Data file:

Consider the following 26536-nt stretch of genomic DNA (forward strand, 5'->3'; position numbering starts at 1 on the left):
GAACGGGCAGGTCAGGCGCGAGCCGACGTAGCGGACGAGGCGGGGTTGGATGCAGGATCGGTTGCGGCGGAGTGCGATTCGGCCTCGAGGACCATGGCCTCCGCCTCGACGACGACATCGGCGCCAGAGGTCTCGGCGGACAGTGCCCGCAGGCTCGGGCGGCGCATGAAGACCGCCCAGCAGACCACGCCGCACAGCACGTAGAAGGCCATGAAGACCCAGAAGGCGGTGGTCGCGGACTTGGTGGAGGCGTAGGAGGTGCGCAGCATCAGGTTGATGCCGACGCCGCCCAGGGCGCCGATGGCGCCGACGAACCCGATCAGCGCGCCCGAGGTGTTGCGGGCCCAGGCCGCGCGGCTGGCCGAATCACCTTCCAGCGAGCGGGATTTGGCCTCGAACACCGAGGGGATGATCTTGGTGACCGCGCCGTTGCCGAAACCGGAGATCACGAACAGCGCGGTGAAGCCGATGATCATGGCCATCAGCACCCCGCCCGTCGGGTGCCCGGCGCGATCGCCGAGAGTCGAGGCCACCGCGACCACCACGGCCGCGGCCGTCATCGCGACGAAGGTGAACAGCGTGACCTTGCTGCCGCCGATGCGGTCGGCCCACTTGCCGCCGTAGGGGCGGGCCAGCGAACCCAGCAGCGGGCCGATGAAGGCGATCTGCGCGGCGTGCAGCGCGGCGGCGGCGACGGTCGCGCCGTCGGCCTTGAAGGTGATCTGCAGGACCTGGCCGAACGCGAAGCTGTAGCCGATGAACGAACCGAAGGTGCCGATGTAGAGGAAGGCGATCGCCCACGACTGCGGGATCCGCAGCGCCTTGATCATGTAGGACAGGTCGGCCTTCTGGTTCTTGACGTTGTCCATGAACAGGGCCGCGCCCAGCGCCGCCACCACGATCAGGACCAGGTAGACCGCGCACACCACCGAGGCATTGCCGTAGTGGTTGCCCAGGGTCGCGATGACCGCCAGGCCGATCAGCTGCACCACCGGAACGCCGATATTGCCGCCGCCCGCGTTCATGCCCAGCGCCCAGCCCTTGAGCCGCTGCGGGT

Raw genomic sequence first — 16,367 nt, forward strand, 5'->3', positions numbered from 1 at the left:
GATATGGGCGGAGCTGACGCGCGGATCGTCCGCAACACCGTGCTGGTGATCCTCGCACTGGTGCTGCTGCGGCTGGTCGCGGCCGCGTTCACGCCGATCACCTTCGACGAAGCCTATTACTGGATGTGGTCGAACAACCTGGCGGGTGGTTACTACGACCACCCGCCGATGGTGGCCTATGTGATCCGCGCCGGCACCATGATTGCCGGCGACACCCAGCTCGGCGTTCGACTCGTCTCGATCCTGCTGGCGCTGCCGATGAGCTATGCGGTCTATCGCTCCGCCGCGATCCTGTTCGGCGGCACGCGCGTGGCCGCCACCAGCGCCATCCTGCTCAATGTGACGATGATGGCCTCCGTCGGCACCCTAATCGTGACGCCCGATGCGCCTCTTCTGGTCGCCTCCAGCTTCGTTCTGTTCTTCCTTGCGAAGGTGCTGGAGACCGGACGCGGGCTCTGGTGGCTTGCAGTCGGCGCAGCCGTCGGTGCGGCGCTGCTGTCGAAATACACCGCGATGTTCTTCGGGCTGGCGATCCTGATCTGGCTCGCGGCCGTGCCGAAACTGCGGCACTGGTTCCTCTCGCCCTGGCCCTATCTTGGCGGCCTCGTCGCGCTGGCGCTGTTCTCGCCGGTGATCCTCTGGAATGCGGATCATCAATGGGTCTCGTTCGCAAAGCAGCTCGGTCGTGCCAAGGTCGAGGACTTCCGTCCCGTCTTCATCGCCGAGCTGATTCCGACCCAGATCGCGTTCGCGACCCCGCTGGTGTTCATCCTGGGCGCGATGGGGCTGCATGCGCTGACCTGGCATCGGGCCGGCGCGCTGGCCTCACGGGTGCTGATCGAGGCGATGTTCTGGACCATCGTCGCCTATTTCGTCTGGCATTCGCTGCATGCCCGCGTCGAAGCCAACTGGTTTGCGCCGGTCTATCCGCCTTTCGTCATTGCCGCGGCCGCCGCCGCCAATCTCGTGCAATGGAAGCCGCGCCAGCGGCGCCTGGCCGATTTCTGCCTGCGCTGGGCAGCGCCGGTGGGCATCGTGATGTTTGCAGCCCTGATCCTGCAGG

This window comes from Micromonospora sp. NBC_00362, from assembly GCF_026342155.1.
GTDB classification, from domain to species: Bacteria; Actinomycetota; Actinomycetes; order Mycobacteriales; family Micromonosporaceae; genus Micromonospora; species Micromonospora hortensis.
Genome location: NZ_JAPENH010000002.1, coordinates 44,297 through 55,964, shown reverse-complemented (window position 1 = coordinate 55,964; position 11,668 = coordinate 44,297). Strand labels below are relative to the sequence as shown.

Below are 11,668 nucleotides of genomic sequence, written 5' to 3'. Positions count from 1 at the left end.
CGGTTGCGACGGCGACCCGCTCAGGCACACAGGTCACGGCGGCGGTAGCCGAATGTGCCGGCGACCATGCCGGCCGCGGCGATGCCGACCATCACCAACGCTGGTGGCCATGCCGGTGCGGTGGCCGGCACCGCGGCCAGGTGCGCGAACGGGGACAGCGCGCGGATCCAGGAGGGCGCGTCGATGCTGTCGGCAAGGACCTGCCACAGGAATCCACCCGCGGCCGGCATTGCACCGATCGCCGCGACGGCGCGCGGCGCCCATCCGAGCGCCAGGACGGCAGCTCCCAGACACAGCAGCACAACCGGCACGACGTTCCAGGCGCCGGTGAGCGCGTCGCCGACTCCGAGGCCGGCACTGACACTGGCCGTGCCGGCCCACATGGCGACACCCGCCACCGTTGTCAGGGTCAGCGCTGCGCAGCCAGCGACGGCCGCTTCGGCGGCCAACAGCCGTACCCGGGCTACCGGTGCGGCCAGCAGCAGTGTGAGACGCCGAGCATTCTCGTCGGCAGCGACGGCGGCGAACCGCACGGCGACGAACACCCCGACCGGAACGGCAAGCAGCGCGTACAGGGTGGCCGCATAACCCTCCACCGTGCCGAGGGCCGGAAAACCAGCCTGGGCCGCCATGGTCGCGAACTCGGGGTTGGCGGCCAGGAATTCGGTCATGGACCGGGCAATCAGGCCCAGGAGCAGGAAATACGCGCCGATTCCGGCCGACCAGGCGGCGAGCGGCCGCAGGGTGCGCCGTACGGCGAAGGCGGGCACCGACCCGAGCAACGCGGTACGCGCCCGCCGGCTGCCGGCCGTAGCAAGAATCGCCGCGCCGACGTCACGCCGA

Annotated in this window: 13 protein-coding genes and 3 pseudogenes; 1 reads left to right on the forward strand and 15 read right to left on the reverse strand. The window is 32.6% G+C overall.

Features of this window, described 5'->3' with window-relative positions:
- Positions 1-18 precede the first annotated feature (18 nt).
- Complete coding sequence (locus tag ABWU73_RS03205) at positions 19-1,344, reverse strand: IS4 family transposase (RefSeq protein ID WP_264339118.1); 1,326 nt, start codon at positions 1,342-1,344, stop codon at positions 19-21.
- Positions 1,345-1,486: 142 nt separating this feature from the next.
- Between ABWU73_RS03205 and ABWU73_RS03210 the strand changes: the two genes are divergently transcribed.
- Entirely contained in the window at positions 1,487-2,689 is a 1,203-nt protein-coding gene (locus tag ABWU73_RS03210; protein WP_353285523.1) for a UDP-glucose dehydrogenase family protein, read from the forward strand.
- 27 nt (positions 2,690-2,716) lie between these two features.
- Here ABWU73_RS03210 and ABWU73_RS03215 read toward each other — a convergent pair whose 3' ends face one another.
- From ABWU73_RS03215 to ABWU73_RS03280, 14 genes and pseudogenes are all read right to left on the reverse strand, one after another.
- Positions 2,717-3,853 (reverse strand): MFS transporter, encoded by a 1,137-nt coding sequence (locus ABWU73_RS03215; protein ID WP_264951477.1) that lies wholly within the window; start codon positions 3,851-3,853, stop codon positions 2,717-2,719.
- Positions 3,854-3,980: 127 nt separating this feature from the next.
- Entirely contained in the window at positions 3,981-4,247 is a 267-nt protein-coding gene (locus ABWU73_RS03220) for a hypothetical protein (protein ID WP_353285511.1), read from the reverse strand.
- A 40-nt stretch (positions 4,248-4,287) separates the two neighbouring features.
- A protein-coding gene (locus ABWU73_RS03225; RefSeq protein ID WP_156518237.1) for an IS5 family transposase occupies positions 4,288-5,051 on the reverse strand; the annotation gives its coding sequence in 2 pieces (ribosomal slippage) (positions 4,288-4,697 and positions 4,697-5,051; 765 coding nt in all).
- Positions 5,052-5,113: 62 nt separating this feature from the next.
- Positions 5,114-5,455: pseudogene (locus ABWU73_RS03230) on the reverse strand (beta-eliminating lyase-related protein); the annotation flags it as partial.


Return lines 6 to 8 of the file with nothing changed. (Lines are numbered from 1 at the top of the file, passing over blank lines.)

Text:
GTDB classification, from domain to species: Bacteria; Actinomycetota; Actinomycetes; order Mycobacteriales; family Micromonosporaceae; genus Micromonospora; species Micromonospora hortensis.
Genome location: NZ_JAPENH010000002.1, coordinates 44,297 through 55,964, shown reverse-complemented (window position 1 = coordinate 55,964; position 11,668 = coordinate 44,297). Strand labels below are relative to the sequence as shown.

Below are 11,668 nucleotides of genomic sequence, written 5' to 3'. Positions count from 1 at the left end.